Incentives, frames and language: Motivation crowding out in a bribery experiment
Date of Publication
Bachelor of Science in Applied Economics
Ramon V. Del Rosario College of Business
Awarded as best thesis, [2007?]
Defense Panel Chair
Gerardo L. Largoza
Defense Panel Member
Cesar C. Rufino
Explicit incentives are assumed to improve performance, but the motivation crowding out theory suggests otherwise. Social and moral considerations of exerting better efforts are weakened by introducing bribes in exchange. This alternative theory is consistent with the discontinuity hypothesis, signifying that individuals may perform better even without incentives, but behave differently when offered low amounts and will eventually improve when offered with sufficient amounts. To verify this, we experimentally investigated the effect of presenting bribes designed to test these contrasting claims. By way of proposing various amounts of incentives in different context that is, economic, social and moral, we were able to elicit different effort levels. This is accomplished via experimental instructions. The results however, did not strongly support the hypothesis of crowding out economic agents' intrinsic interest. Higher levels of acceptance and efforts exhibited the same increasing trend when given higher bribes for all contexts. This supports the idea that analytically equivalent incentives shall have the same effect on the manner by which subjects respond to offers. It is also interesting to note that switching frames through language resulted to learning across repeated rounds. Several possible interpretations merit further discussion.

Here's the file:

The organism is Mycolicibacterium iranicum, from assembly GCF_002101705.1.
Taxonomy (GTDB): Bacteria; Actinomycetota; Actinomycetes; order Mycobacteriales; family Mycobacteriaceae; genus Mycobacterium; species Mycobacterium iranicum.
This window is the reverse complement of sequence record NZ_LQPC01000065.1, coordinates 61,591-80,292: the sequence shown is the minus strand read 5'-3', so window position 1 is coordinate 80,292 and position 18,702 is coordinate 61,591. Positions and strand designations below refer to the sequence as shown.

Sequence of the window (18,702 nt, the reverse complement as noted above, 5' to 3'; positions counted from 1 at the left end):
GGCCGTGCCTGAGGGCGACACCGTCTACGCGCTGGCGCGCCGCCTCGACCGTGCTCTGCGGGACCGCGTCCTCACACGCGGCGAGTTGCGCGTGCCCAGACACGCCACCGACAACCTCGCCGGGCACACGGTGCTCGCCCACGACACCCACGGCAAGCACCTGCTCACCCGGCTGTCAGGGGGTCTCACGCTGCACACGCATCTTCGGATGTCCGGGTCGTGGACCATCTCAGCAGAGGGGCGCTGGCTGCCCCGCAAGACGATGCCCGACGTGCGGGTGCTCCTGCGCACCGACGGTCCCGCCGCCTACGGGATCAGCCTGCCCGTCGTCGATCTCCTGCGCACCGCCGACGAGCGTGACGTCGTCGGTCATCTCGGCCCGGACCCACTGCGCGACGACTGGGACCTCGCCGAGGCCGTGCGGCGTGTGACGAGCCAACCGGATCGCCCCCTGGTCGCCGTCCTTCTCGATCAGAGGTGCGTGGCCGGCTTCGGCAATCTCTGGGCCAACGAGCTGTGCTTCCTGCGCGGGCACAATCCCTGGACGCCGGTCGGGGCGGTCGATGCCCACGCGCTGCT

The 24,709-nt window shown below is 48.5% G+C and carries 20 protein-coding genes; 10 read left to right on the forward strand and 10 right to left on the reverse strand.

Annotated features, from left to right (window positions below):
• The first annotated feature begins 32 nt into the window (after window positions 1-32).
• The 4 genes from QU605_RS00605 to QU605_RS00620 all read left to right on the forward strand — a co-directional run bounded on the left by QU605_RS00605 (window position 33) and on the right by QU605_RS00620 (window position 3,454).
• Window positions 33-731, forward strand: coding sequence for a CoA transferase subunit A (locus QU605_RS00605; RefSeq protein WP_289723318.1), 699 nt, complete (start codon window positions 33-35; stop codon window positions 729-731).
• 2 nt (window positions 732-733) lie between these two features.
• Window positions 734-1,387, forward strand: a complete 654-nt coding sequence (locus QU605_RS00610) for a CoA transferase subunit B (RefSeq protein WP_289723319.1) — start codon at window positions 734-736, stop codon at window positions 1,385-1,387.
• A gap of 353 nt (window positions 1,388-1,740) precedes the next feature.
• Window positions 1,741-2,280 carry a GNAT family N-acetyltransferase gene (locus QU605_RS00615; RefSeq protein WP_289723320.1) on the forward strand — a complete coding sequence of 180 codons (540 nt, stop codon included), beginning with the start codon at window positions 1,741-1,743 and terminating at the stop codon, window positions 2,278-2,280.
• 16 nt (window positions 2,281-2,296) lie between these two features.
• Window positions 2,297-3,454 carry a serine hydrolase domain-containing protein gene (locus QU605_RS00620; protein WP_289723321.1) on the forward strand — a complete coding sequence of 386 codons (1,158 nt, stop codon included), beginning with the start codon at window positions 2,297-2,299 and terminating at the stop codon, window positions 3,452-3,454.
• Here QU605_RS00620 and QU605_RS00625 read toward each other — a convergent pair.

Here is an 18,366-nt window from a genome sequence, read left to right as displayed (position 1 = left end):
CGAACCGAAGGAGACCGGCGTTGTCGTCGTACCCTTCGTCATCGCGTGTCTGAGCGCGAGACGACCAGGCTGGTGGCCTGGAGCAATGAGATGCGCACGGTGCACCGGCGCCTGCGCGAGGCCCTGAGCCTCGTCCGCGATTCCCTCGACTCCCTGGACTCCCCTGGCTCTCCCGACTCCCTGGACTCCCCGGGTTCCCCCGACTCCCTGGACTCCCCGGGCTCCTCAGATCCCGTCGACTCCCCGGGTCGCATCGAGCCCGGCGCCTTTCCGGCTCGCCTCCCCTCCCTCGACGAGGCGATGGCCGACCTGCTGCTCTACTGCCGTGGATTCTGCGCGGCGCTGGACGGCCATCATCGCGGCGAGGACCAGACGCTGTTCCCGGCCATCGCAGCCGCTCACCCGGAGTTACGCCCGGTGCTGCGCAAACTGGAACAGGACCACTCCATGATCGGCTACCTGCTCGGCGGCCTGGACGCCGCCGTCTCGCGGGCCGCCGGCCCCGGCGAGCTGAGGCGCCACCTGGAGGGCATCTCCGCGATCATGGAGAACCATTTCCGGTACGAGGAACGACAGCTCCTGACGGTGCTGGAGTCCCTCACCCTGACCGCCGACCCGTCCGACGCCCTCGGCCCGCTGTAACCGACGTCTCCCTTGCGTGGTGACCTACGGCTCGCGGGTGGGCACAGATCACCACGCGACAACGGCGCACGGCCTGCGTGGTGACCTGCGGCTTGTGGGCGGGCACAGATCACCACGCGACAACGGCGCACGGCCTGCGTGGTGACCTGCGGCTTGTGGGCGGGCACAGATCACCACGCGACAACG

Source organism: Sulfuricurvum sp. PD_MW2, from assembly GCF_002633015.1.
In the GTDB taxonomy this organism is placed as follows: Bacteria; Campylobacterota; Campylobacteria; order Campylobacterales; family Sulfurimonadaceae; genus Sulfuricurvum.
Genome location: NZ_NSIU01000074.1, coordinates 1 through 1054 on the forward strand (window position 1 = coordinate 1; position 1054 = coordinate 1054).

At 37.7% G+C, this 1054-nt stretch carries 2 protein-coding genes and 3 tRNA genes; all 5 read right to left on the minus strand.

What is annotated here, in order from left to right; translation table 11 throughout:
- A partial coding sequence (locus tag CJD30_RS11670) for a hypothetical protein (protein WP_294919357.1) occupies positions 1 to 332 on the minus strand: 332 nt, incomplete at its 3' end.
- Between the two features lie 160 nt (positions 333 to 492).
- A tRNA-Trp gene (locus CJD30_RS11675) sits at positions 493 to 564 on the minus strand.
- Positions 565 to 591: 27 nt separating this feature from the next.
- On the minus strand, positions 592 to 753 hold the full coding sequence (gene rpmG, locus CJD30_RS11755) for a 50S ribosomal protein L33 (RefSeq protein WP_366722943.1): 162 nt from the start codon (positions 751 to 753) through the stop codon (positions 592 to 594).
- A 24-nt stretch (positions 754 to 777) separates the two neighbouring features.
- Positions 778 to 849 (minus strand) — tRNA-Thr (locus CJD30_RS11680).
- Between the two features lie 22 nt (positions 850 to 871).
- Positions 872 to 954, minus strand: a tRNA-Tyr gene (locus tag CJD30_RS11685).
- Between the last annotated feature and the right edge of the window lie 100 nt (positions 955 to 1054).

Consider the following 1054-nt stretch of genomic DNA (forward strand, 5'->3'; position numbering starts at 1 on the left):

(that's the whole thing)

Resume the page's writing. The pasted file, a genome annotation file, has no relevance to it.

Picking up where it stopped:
Archives, The Learning Commons, 12F Henry Sy Sr. Hall
78 leaves : ill. (some col.) ; 28 cm.
Bribery; Incentive (Psychology); Incentives in industry
Aquino, A. D., Cuaderno, M. P., & Relucio, C. C. (2007). Incentives, frames and language: Motivation crowding out in a bribery experiment. Retrieved from https://animorepository.dlsu.edu.ph/etd_honors/266